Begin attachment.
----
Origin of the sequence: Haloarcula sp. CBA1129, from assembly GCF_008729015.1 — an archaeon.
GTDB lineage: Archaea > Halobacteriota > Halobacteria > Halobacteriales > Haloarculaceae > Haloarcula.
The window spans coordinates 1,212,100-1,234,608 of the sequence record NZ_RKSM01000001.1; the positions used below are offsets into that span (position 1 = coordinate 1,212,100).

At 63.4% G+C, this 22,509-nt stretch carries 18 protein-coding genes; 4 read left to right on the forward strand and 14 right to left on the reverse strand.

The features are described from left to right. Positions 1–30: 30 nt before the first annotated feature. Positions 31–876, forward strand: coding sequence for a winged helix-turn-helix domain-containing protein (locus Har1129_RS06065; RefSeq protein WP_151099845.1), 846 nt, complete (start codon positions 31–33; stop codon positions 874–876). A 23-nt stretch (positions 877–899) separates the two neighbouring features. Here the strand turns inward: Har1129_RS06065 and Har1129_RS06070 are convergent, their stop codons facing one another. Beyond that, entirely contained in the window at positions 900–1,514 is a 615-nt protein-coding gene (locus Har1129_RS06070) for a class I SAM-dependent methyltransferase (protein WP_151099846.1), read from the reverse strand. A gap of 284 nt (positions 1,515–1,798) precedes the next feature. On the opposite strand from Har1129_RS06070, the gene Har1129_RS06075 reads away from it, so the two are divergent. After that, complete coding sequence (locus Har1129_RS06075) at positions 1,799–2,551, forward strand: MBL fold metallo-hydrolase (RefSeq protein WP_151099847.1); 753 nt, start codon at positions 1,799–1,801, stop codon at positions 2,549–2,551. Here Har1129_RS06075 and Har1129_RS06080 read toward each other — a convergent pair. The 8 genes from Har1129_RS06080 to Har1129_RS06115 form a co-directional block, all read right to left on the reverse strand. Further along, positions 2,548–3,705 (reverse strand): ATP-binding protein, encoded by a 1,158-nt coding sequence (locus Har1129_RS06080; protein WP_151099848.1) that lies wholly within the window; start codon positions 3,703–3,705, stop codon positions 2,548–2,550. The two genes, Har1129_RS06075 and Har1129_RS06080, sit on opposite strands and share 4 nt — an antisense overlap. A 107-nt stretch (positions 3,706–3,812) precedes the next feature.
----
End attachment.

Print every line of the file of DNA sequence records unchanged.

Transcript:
Origin of the sequence: Haloarcula sp. CBA1129, from assembly GCF_008729015.1 — an archaeon.
GTDB lineage: Archaea > Halobacteriota > Halobacteria > Halobacteriales > Haloarculaceae > Haloarcula.
The window spans coordinates 1,212,100-1,234,608 of the sequence record NZ_RKSM01000001.1; the positions used below are offsets into that span (position 1 = coordinate 1,212,100).

At 63.4% G+C, this 22,509-nt stretch carries 18 protein-coding genes; 4 read left to right on the forward strand and 14 right to left on the reverse strand.

The features are described from left to right. Positions 1–30: 30 nt before the first annotated feature. Positions 31–876, forward strand: coding sequence for a winged helix-turn-helix domain-containing protein (locus Har1129_RS06065; RefSeq protein WP_151099845.1), 846 nt, complete (start codon positions 31–33; stop codon positions 874–876). A 23-nt stretch (positions 877–899) separates the two neighbouring features. Here the strand turns inward: Har1129_RS06065 and Har1129_RS06070 are convergent, their stop codons facing one another. Beyond that, entirely contained in the window at positions 900–1,514 is a 615-nt protein-coding gene (locus Har1129_RS06070) for a class I SAM-dependent methyltransferase (protein WP_151099846.1), read from the reverse strand. A gap of 284 nt (positions 1,515–1,798) precedes the next feature. On the opposite strand from Har1129_RS06070, the gene Har1129_RS06075 reads away from it, so the two are divergent. After that, complete coding sequence (locus Har1129_RS06075) at positions 1,799–2,551, forward strand: MBL fold metallo-hydrolase (RefSeq protein WP_151099847.1); 753 nt, start codon at positions 1,799–1,801, stop codon at positions 2,549–2,551. Here Har1129_RS06075 and Har1129_RS06080 read toward each other — a convergent pair. The 8 genes from Har1129_RS06080 to Har1129_RS06115 form a co-directional block, all read right to left on the reverse strand. Further along, positions 2,548–3,705 (reverse strand): ATP-binding protein, encoded by a 1,158-nt coding sequence (locus Har1129_RS06080; protein WP_151099848.1) that lies wholly within the window; start codon positions 3,703–3,705, stop codon positions 2,548–2,550. The two genes, Har1129_RS06075 and Har1129_RS06080, sit on opposite strands and share 4 nt — an antisense overlap. A 107-nt stretch (positions 3,706–3,812) precedes the next feature.